Campaign Update

Thanks to our donors, SLACC has been able to “instruct” Richard Buxton Solicitors and Cornerstone Chambers to progress the next stages towards a Judicial Review. The route to stopping the coal mine will become clearer, but we fully expect to need something like £50,000 for our legal challenge. So please keep sharing the fundraiser page. It is also important to increase public and media understanding of the planning application and why it is so damaging to the task of urgent reducing emissions. .

Richard Buxton Solicitors has, on SLACC’s behalf, sent a letter to Cumbria County Council and an email to the Secretary of State (SoS). These are initial steps in preparation for a legal challenge. See our Press Release here.

We needed to let the County Council and the SoS know that even the annual greenhouse gas emissions from operations of the Whitehaven Mine will exceed the “available emissions space” in the entire coal mining sub sector of the UK’s 6th Carbon Budget, recently released by the Committee on Climate Change. The UK Carbon Budget sets out the legally binding reductions in carbon emissions needed sector by sector for the period 2033-2037, however by 2026 the emissions from operations at the mine would be 3.7 times the total emissions available for all open coal mines (including unrestored old mines).

The 6th Carbon Budget projections are also incompatible with the County Councils conclusions that the need for coking coal in the UK will not significantly decrease over the coming decades to 2050. The projections from the Committee on Climate Change say that the use of coking coal in the UK steel industry needs to drop by approximately 2/3 by 2037. This is new information that the County Council did not have available on the 2nd October and Robert Jenrick does not appear to have considered either.

The letter to the County Council asks them to consider the new information before they issue the Decision Notice. The email to the SoS asks him to reconsider his decision NOT to “call in the application. This is still possible, because Cumbria County Council has not issued the DECISION NOTICE for the mine yet. In the lead up to COP26 it seems highly hypocritical to permit a mine that would jeopardise the UK’s ability to meet its own legally binding targets for carbon reduction. John Su

.

 

Latest Post

  • Keep supporting our Fundraiser
    There has been great public support for our CrowdJustice fundraiser, but we need to press on towards our £50,000 “stretch” target. Every pound counts. Please keep sharing the link with your contacts.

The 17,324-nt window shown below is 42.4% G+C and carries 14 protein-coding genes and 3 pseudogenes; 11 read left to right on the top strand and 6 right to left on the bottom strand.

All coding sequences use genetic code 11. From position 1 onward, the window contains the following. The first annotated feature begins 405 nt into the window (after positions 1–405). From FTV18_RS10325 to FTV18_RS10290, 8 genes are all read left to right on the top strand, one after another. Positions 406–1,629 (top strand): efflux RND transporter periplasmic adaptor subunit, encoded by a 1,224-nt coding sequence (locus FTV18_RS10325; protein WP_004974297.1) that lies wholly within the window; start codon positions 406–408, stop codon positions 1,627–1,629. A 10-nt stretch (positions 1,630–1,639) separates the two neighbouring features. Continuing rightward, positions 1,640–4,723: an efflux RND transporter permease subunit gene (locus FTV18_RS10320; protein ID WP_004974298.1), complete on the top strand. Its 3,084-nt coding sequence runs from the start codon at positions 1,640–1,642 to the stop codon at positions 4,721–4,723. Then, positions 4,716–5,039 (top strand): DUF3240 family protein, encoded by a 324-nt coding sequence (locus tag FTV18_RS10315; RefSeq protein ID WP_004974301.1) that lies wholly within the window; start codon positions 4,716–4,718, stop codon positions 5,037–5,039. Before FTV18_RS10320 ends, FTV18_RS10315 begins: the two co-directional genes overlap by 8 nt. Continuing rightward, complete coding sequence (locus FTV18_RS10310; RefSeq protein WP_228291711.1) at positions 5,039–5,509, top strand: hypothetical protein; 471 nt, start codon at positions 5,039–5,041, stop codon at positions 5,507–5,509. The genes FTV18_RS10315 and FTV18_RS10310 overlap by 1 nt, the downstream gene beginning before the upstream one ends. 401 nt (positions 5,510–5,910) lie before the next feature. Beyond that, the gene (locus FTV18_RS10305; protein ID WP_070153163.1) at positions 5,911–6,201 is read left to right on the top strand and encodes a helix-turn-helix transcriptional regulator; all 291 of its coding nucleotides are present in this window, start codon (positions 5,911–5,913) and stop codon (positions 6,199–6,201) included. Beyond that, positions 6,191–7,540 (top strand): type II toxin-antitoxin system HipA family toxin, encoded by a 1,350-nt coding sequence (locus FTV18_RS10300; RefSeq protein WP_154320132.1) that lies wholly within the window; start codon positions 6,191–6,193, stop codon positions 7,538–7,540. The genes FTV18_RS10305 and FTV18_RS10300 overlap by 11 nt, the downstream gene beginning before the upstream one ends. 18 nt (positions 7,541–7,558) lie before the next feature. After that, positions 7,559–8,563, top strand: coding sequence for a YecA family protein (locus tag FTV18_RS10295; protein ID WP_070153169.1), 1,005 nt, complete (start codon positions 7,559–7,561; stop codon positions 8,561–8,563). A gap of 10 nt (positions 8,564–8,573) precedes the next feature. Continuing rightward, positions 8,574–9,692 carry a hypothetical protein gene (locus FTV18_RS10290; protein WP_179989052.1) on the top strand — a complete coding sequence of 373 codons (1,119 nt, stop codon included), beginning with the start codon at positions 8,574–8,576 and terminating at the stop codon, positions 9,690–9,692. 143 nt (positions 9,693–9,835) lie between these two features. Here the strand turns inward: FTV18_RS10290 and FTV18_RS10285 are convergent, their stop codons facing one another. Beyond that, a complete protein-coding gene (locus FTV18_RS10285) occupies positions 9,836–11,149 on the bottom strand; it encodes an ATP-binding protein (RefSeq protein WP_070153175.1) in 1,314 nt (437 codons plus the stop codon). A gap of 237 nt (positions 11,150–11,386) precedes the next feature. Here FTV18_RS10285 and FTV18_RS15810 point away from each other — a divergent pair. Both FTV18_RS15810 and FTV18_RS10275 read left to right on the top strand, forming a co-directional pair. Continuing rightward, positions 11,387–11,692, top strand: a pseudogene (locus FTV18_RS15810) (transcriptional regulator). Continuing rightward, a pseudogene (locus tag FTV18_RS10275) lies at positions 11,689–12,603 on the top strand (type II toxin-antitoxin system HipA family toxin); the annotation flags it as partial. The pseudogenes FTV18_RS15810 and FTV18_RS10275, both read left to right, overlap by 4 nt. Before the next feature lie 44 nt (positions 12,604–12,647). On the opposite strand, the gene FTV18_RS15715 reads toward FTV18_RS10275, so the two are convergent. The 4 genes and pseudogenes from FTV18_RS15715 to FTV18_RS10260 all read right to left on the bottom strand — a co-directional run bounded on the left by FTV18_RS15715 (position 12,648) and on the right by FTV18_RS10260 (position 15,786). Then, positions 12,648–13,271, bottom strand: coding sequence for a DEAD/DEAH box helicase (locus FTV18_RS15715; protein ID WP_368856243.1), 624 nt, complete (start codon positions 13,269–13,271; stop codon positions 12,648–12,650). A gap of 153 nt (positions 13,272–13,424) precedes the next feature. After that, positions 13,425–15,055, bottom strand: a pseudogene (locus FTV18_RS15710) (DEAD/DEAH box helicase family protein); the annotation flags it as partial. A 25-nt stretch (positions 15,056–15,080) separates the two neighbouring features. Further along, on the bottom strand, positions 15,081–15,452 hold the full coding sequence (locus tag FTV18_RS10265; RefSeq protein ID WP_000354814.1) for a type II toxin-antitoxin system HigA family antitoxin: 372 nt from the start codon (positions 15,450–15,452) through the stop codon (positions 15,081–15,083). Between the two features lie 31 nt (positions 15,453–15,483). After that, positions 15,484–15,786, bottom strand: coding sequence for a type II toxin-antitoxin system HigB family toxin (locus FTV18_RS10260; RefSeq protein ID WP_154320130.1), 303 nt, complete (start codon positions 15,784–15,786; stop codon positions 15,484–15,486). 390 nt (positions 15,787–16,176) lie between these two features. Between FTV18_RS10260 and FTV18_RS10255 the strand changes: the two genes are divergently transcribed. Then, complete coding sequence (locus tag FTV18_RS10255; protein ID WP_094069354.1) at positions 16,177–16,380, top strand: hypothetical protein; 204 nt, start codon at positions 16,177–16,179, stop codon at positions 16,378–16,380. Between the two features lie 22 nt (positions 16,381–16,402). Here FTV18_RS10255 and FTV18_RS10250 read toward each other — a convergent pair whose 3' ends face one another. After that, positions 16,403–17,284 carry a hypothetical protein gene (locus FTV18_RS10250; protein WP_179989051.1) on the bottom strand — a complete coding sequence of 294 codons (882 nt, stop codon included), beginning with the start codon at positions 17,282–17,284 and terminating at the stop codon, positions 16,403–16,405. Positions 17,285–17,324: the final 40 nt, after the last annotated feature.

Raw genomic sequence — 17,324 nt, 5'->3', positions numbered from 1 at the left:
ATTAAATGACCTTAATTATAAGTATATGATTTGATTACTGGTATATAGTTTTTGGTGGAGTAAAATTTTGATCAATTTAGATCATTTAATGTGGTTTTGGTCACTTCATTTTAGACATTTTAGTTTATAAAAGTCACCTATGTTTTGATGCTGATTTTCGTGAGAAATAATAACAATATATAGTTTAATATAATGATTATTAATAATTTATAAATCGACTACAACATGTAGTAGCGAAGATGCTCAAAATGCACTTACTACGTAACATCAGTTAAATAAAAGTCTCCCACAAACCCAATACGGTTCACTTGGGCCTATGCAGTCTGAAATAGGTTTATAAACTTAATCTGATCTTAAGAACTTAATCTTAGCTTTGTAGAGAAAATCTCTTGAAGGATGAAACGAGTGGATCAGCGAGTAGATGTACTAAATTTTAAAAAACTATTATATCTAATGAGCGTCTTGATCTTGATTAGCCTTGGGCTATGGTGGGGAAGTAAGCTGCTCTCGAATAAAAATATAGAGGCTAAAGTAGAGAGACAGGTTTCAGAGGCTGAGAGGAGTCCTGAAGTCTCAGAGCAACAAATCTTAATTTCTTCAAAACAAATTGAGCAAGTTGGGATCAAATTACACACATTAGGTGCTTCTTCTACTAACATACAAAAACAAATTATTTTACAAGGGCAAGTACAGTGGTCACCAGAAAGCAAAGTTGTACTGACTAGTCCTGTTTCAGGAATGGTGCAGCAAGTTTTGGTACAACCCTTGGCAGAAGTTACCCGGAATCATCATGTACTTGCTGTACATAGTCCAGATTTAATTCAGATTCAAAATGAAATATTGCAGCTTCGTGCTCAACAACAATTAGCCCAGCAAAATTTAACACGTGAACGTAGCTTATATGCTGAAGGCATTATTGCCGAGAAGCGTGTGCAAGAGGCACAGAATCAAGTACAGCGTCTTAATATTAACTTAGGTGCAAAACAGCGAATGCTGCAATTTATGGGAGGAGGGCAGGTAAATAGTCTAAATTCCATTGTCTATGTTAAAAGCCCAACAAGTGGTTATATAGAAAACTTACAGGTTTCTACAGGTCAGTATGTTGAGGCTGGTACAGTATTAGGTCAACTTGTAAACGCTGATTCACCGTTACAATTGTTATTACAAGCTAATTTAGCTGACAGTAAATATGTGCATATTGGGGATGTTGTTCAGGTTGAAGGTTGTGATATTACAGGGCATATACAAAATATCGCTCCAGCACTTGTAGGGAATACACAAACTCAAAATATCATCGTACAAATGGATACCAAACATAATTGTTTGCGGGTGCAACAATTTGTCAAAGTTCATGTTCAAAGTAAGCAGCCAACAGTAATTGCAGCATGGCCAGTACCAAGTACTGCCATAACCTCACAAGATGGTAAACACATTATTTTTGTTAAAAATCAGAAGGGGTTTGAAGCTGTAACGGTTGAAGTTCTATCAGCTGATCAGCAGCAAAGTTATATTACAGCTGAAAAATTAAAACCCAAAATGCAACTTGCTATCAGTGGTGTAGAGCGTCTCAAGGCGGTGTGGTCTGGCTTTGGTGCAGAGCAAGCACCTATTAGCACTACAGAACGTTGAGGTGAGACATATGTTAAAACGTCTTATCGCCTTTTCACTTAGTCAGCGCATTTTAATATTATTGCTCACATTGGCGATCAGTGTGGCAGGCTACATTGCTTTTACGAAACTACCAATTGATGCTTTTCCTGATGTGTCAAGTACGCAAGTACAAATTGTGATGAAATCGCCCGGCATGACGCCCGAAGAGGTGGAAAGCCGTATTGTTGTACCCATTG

Current Submissions to Cumbria CC

Here you can find SLACC’s latest objection and letters. Previous submissions, including SLACC’s original and main objection, can be found at the bottom fo this page.


Other Independent Objections

Here is a selection of local and national voices united in objection to the WCM application. These views are independent of the SLACC legal case.


Summary of Issues

SLACC has submitted 2 objections to the Coal Mine as currently proposed, on 20 June and 1 October 2020. We have focused on planning policies and sound evidence to show why the application should have been refused.

Impacts on Climate Change

The council has approved the mine to 31 December 2049 (instead of 2070 as WCM proposed), and said the mine would be “carbon negative” by accepting WCM’s argument that the 9 Million tonnes per year of Greenhouse Gas (GHG) emissions from the USE of the coal in steel works over the whole life of the mine would be zero! This is the myth of 100% “substitution”, claiming a mine somewhere else would reduce its extraction by the same amount. (See the latest letter from Prof. Paul Ekins).

The 'Need' for Coking Coal

The Council has now admitted that steel can be made without coking coal, but thinks that the need won’t drop much until 2050. The evidence points to a big drop by 2035, as low carbon technologies expand. Minerals (especially coal) should not be extracted unless there is a real NEED. In addition, this type of coal would only provide a small % of the UK annual use. WCM only claim 13% of it would be used here, and problems with its sulphur content means this could be even less.

Impacts on Tourism, Heritage and Ancient Woodland

As well as the terrible impacts on people and nature from global temperature rises caused by fossil fuels, there will also be damage to Copeland’s strategic plan for “Renaissance through Tourism”, and on the Historic Environment and Landscape. Ancient Woodland will also be damaged and that should never be permitted unless there are wholly exceptional reasons to do so. There is an alternative to this mine, because the US can continue to provide coking coal to our steel industry while it shifts over to low carbon technologies.

Balancing Harms and Benefits

The Cumbria County Council have to “weigh unacceptable impacts” against the national and local economic benefits. If the potential 500 jobs do materialise, and if a reasonable percentage go to local people, then the wages themselves would be a local benefit. BUT if the Council gave the proper weight to the Climate Impacts as well as all the other impacts these would outweigh the local economic benefits from jobs. The national benefits are really quite small because very little of the coal would be used in the UK.

Please see the supporting documents for a more detailed breakdown of the issues.


West Cumbria Mining Documentation

Key planning documents submitted by WCM. Feel free to read them and decide for yourself whether it’s a sustainable proposal.

The application can still be viewed at  http://planning.cumbria.gov.uk/ Application Ref No: 4/17/9007.